There is no question that electronic health records (EHRs) make billing and the other administrative duties of a medical clinic much easier, but it is also becoming very apparent that they improve patient safety as well. In the orthopedic area, this is quickly becoming more and more common place. Research shows that 94% of doctors who use EHRs report that patient records are easier to access at the point of care. Additionally, 88% believe that their EHR greatly benefits their practice, while 75% feel that their EHR makes it possible for them to provide better patient care. This is a strong case for EHRs in orthopedic practices.
Aggregate data ensures better patient outcomes.
The goal for any medical professional is to provide the best care possible to their patient. Many physicians believe that their EHRs have helped them avoid error. In fact, a 2013 study, by the National Ambulatory Medical Care Physician Workflow Survey had some interesting findings:
- 70% – believe that the lab reminders and medication alerts on their EHR were instrumental in preventing potential harm to a patient
- 45% -reported that a medication alert, a key element of their EHR, had helped avert a potentially serious medication error
- 47% – felt positive toward their EHR and felt that certain features helped them provide improved preventative care to their patients
A study by the Carnegie Mellon University Living Analytics Research Centre found that adopting an EHR reduced adverse patient safety events by more than 25%. Additionally, there was a 30% decrease in negative medication events, and a 25% decrease in events or complications that come from procedures, treatments, or tests.
Patient engagement tools give patients control over their health.
Good patient engagement has a positive impact on their ability to heal and how they maintain positive, best case, outcomes. A patient portal is a good example of this because it allows the patient to check their records, schedule an appointment, and pay on their bill, all in one place. Orthopedic patients tend to have X-rays, MRIs, and other types of imaging which can be difficult to mail, fax, or transport from one area to the next. Instead of driving across town to deliver diagnostic material or waiting on the mail to carry it to the patient, they can simply release them. This gives patients a certain degree of control over their own condition. In orthopedics, this is especially true. A patient who is being treated for an injury can manage certain aspects of their own care and this will greatly improve their potential for a positive outcome.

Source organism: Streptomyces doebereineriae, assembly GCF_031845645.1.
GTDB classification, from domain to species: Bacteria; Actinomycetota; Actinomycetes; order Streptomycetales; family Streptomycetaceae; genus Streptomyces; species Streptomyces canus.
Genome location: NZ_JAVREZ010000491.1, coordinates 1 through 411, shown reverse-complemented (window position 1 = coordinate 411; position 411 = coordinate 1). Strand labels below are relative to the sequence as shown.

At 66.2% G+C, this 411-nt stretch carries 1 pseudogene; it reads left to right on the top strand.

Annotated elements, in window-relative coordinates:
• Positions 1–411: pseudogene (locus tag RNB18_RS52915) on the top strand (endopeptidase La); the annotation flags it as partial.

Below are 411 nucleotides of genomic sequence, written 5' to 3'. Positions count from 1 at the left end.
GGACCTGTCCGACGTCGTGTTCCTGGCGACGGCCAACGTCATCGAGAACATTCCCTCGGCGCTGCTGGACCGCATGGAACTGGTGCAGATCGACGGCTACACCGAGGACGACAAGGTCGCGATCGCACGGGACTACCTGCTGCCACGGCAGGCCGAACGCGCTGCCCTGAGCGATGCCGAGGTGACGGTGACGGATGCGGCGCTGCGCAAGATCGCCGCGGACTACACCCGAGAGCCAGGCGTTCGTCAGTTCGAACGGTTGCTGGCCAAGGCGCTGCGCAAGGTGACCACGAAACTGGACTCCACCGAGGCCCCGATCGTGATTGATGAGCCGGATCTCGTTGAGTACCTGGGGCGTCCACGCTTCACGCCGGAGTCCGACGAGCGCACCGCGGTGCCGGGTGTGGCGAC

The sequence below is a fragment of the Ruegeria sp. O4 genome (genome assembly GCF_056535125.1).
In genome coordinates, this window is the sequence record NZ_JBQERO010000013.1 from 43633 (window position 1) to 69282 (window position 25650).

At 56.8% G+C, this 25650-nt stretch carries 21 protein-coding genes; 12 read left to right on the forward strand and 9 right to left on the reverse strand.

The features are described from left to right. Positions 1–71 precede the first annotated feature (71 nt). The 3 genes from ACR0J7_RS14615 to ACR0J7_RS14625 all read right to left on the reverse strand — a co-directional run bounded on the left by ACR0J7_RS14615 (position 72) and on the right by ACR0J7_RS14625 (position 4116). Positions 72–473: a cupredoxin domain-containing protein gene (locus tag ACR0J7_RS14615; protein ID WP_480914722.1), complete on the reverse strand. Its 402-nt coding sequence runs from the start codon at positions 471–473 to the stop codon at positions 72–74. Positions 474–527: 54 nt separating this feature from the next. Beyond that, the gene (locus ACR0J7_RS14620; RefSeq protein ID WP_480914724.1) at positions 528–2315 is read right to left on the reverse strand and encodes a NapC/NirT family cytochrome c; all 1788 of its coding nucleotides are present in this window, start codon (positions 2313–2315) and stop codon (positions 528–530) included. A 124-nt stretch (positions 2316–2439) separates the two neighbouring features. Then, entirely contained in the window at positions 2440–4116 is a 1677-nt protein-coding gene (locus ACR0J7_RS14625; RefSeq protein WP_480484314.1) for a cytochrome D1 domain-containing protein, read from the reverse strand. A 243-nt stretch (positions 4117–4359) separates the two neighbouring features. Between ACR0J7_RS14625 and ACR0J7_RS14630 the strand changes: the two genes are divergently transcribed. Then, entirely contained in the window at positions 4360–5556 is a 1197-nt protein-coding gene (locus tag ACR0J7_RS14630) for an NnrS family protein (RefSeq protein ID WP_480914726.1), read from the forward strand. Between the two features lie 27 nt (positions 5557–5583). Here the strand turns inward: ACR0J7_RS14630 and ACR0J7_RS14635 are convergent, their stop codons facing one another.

Enhanced communication capabilities allow for sharing of information.
The enhanced communications of EHRs allow doctors and specialists to communicate, often in real time. This means that patient information can be moved quickly from one office to another while doctors confer about a patient. Information sharing is vital for optimal care. If a patient goes to your orthopedic office and then has to go to another doctor or specialist, it is much easier with the EHR because the records follow you. Basically, if the patient has to go to their general practitioner or to another specialist, all of their medical information travels with them. Some medical conditions interfere with some orthopedic treatments. If a patient has an underlying condition, the information would be in their profile on the EHR and it can be managed by the physician before it becomes a problem.
Better communications means improved, stronger relationships.
Communication helps to build trust which helps to build relationships. Often, when a patient visits an orthopedic office it is due to some type of mobility problem. They have an injury or a condition that affects their ability to move naturally which can cause anxiety and fear. However, with the EHR software, the patient can see his or her chart and receive messages directly from the physician. This way, if the patient experiences a problem, he or she can contact the physician quickly. It also places a certain degree of responsibility in the hands of the patient for their own care.
EHRs can be greatly beneficial to orthopedic physicians and patients alike. It is well worth the investment to give patients a safer environment.